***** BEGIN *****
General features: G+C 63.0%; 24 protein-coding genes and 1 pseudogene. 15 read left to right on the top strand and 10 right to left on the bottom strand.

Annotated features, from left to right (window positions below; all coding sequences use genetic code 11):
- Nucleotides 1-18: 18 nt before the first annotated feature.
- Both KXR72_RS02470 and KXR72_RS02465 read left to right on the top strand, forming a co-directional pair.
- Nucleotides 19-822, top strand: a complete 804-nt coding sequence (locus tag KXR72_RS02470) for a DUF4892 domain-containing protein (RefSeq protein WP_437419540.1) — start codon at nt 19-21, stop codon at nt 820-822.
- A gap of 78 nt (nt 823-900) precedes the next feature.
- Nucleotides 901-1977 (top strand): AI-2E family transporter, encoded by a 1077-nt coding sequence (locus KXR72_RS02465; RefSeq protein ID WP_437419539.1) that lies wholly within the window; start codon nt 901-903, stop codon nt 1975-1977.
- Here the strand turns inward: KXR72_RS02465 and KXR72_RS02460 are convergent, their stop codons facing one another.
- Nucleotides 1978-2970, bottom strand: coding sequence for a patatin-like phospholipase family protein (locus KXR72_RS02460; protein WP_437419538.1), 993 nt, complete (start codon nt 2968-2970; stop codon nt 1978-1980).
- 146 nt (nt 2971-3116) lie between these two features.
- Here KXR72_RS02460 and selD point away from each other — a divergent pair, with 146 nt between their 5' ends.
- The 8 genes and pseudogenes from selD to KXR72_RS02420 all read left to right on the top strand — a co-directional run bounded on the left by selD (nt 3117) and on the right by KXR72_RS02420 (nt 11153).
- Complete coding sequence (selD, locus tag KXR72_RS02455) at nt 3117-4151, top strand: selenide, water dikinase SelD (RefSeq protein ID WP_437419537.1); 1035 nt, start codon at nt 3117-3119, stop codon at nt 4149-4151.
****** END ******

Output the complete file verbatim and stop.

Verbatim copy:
General features: G+C 63.0%; 24 protein-coding genes and 1 pseudogene. 15 read left to right on the top strand and 10 right to left on the bottom strand.

Annotated features, from left to right (window positions below; all coding sequences use genetic code 11):
- Nucleotides 1-18: 18 nt before the first annotated feature.
- Both KXR72_RS02470 and KXR72_RS02465 read left to right on the top strand, forming a co-directional pair.
- Nucleotides 19-822, top strand: a complete 804-nt coding sequence (locus tag KXR72_RS02470) for a DUF4892 domain-containing protein (RefSeq protein WP_437419540.1) — start codon at nt 19-21, stop codon at nt 820-822.
- A gap of 78 nt (nt 823-900) precedes the next feature.
- Nucleotides 901-1977 (top strand): AI-2E family transporter, encoded by a 1077-nt coding sequence (locus KXR72_RS02465; RefSeq protein ID WP_437419539.1) that lies wholly within the window; start codon nt 901-903, stop codon nt 1975-1977.
- Here the strand turns inward: KXR72_RS02465 and KXR72_RS02460 are convergent, their stop codons facing one another.
- Nucleotides 1978-2970, bottom strand: coding sequence for a patatin-like phospholipase family protein (locus KXR72_RS02460; protein WP_437419538.1), 993 nt, complete (start codon nt 2968-2970; stop codon nt 1978-1980).
- 146 nt (nt 2971-3116) lie between these two features.
- Here KXR72_RS02460 and selD point away from each other — a divergent pair, with 146 nt between their 5' ends.
- The 8 genes and pseudogenes from selD to KXR72_RS02420 all read left to right on the top strand — a co-directional run bounded on the left by selD (nt 3117) and on the right by KXR72_RS02420 (nt 11153).
- Complete coding sequence (selD, locus tag KXR72_RS02455) at nt 3117-4151, top strand: selenide, water dikinase SelD (RefSeq protein ID WP_437419537.1); 1035 nt, start codon at nt 3117-3119, stop codon at nt 4149-4151.